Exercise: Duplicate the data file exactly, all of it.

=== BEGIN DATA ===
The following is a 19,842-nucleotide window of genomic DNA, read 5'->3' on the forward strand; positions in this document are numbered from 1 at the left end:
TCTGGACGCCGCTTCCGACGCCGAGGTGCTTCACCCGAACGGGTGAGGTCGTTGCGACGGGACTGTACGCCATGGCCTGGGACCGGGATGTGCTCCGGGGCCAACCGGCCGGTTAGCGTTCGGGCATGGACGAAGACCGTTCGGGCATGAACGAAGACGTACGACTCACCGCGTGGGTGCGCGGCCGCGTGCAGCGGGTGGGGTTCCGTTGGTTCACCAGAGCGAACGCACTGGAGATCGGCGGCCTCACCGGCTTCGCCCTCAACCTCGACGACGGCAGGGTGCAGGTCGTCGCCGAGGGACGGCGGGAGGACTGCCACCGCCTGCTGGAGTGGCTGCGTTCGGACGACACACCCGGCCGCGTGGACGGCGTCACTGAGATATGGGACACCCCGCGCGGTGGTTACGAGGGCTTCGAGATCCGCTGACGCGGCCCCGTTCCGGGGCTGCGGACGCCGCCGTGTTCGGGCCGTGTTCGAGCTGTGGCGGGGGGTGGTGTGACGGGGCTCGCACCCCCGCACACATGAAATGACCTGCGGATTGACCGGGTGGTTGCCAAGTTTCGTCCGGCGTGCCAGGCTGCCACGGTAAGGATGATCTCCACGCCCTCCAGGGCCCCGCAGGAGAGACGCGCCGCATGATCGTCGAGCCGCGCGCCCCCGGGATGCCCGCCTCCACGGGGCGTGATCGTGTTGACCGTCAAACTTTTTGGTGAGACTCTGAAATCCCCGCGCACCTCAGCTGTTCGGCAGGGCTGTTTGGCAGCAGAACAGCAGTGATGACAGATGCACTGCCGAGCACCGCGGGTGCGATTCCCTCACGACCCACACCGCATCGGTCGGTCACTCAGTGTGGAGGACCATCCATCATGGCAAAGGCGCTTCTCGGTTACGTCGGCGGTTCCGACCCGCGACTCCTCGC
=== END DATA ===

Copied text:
The following is a 19,842-nucleotide window of genomic DNA, read 5'->3' on the forward strand; positions in this document are numbered from 1 at the left end:
TCTGGACGCCGCTTCCGACGCCGAGGTGCTTCACCCGAACGGGTGAGGTCGTTGCGACGGGACTGTACGCCATGGCCTGGGACCGGGATGTGCTCCGGGGCCAACCGGCCGGTTAGCGTTCGGGCATGGACGAAGACCGTTCGGGCATGAACGAAGACGTACGACTCACCGCGTGGGTGCGCGGCCGCGTGCAGCGGGTGGGGTTCCGTTGGTTCACCAGAGCGAACGCACTGGAGATCGGCGGCCTCACCGGCTTCGCCCTCAACCTCGACGACGGCAGGGTGCAGGTCGTCGCCGAGGGACGGCGGGAGGACTGCCACCGCCTGCTGGAGTGGCTGCGTTCGGACGACACACCCGGCCGCGTGGACGGCGTCACTGAGATATGGGACACCCCGCGCGGTGGTTACGAGGGCTTCGAGATCCGCTGACGCGGCCCCGTTCCGGGGCTGCGGACGCCGCCGTGTTCGGGCCGTGTTCGAGCTGTGGCGGGGGGTGGTGTGACGGGGCTCGCACCCCCGCACACATGAAATGACCTGCGGATTGACCGGGTGGTTGCCAAGTTTCGTCCGGCGTGCCAGGCTGCCACGGTAAGGATGATCTCCACGCCCTCCAGGGCCCCGCAGGAGAGACGCGCCGCATGATCGTCGAGCCGCGCGCCCCCGGGATGCCCGCCTCCACGGGGCGTGATCGTGTTGACCGTCAAACTTTTTGGTGAGACTCTGAAATCCCCGCGCACCTCAGCTGTTCGGCAGGGCTGTTTGGCAGCAGAACAGCAGTGATGACAGATGCACTGCCGAGCACCGCGGGTGCGATTCCCTCACGACCCACACCGCATCGGTCGGTCACTCAGTGTGGAGGACCATCCATCATGGCAAAGGCGCTTCTCGGTTACGTCGGCGGTTCCGACCCGCGACTCCTCGC